Hello all, so we were thinking back on the many crazy situations we as plumbers run into on a day to day basis. The one thing that kept creeping back up into my head that may sound simple but continually poses problems to both the professional plumber and do-it-yourself homeowner is the rough-in and trimming of a bathroom. We know, we do this everyday it shouldn’t be difficult right? In the following article we’re going to give you the difficulties that can and will pop up from time to time on both the professional level and in the home.
O.K. so you’ve been asked to put a bid on some bathroom remodeling for a school in your area. Most times in this situation you’d receive a set of bid documents in order for you or your company can put together pricing for the job. For this article we are going to focus on the fixtures and trim and we will start with the lavatories because quite honestly its the part of the job with the most inconsistencies.
Lavatories – So the plans are asking you to provide new lavatories for the project here are the questions you have to ask yourself before providing a bid and or doing the work.
**As a side note the things mentioned below happen quite often. They are not uncommon in fact we see these issues on a weekly basis so it is a good practice to have these questions in an accessible part of the brain.
- What type of lavatories are in the existing space? Are they wall hung? Are they drop-in? Are the existing bowls integral to the counter top (are the lavatories molded into the counter i.e.Corian or terrazzo?)? Why is this and issue? Because many times a set of drawings will have inconsistencies with what is to be installed and what is existing, for instance the drawings call for all new drop-in lavs but the counter top is to remain. However when you look at the job you find that the lavs are integral to the counter. This means the entire counter needs to be removed.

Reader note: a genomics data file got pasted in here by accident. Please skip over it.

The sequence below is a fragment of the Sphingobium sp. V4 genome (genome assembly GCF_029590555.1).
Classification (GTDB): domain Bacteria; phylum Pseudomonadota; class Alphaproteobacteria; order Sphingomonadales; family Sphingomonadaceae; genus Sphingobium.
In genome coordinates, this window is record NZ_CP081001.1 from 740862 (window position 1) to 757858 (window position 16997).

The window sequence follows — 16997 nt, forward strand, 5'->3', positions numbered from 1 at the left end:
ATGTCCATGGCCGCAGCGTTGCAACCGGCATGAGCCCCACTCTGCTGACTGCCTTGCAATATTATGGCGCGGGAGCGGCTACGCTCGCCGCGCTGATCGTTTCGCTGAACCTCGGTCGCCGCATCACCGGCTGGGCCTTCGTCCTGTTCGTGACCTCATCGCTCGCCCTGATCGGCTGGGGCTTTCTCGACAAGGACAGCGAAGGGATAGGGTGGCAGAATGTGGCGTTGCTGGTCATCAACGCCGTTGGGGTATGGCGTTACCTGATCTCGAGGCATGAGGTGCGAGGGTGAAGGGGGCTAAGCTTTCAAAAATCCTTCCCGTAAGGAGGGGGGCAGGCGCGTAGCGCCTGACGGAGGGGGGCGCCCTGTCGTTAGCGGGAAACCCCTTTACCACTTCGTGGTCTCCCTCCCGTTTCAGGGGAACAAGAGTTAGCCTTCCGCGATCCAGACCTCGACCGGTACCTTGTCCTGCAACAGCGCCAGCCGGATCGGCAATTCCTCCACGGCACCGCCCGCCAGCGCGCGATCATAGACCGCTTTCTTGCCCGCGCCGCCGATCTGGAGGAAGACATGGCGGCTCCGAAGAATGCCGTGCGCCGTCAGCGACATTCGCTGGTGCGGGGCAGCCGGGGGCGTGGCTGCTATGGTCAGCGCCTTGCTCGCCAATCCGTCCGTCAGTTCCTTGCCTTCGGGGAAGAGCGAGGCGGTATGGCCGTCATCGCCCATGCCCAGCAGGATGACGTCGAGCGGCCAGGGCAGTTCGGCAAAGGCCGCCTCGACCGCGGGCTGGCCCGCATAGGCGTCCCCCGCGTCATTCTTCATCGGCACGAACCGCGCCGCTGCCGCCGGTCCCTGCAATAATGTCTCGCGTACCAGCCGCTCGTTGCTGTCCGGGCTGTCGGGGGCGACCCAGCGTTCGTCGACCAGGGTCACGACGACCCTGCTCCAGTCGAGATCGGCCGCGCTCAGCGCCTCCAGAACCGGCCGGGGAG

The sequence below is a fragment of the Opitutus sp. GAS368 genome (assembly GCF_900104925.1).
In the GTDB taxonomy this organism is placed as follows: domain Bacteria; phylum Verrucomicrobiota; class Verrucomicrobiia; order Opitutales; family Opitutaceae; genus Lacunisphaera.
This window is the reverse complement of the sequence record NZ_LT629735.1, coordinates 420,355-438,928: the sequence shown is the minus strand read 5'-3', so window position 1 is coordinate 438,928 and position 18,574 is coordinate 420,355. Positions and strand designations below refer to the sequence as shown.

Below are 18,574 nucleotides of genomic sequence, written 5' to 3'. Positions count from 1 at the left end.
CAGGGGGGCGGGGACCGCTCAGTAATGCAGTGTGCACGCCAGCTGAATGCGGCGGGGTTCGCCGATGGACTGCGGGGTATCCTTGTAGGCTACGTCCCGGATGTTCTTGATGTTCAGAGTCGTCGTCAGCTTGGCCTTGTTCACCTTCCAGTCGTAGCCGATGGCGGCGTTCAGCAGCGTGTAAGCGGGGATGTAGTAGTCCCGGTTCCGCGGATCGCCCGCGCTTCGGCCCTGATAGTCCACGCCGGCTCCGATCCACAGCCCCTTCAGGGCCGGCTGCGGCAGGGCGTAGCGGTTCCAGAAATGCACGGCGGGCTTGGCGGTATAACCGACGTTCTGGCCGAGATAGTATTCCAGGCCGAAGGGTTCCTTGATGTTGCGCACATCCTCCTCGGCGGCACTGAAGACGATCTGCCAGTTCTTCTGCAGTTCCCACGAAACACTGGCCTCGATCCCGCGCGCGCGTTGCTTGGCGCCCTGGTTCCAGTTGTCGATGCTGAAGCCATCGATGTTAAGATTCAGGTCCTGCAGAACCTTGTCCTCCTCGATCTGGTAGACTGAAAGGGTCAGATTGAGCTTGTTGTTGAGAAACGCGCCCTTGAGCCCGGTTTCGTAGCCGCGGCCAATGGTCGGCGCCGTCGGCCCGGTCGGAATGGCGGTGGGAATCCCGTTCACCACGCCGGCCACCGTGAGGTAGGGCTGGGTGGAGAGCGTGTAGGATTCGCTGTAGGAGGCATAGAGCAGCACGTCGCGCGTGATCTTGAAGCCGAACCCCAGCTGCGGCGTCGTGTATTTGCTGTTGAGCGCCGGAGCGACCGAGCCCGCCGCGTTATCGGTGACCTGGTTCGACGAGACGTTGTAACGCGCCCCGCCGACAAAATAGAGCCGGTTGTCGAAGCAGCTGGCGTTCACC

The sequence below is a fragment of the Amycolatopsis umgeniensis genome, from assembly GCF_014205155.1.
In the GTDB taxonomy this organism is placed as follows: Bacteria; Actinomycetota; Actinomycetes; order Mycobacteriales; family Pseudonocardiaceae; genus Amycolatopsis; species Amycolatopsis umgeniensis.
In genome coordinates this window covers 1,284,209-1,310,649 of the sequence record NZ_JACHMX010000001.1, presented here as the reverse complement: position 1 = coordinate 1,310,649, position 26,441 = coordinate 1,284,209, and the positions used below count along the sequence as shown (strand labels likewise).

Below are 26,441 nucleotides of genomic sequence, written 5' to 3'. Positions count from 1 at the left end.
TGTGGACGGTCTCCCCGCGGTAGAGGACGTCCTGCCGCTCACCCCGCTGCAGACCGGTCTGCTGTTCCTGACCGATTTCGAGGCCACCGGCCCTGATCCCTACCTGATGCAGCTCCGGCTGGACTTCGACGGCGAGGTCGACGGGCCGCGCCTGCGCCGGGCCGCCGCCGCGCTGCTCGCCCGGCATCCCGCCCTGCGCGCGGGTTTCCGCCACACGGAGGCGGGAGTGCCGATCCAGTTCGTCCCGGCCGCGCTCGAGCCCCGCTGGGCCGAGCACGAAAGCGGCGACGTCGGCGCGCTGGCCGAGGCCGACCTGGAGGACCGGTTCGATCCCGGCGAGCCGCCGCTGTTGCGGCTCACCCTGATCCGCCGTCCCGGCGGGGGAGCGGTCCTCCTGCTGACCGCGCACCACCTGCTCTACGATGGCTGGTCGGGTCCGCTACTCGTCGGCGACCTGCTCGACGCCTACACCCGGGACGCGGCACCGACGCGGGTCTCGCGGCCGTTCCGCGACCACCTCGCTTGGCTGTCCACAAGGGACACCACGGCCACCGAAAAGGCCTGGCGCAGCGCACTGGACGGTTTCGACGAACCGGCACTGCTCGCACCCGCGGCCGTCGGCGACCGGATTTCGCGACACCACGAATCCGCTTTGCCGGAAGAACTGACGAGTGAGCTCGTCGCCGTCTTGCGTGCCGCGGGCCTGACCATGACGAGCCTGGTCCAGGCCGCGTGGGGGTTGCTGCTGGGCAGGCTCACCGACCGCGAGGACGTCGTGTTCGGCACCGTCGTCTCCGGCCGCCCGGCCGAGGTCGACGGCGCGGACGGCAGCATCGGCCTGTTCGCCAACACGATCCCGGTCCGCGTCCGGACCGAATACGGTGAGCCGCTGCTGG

- Another huge issue is lavatory size. You may see a specification call for wall-hung ADA lavatories which can be quite large, if the proposed bathroom is fairly old the existing lavs maybe small. Check the dimensions of the bathroom to see if you have enough space in the room to accommodate the new lavs.
- If the existing counter top is to remain and you’re just removing the existing lavatories and replacing with new, make sure the new lavatories fit in the existing opening. This applies to both undercounter mount lavs and drop-in lavs. Check the specifications.
- Take extra precaution when dealing with lavatory faucets. Make sure the spread of the faucet matches the spread on the lavatory i.e. having an 8” center widespread faucet specified for a 4” center lavatory bowl or having a 4” center faucet specified for counter top that has existing 8” center holes drilled.
- Depending on where the new lavatories are being installed, are there thermostatic mixing valves specified? They are code almost everywhere but are missed quite often on specs. Ask the question from the architect or engineer. Just let everyone know you’ve got it covered or that it isn’t specified so you’ve excluded it from your proposal. Either way you’re covered.
- Is p-trap, stop and supply insulation kit specified? If the lavatories are ADA compliant insulation kits will be required. Make sure you have it covered or that it isn’t specified so you’ve excluded it from your proposal.
Water Closets/Toilets – There aren’t quite as many issues with water closets but there are some and here are the ones that will make your life miserable on occasion.
- Make sure you know the rough on the existing toilets. Are they 10”, 12” or 14”. The waste rough in dimension on a toilet is the measurement from the center of the waste opening to the finished wall. Putting a 10” rough toilet on a 12” or 14” rough opening isn’t pretty and most times if the opposite happens the toilet won’t fit.
- Many times when remodeling a commercial or institutional bathroom the owner will want to change out tank type toilets and install water closets with flush valves. As plumbers we love the thought but most buildings will need to have the branch piping upsized to accomodate the increased need for water.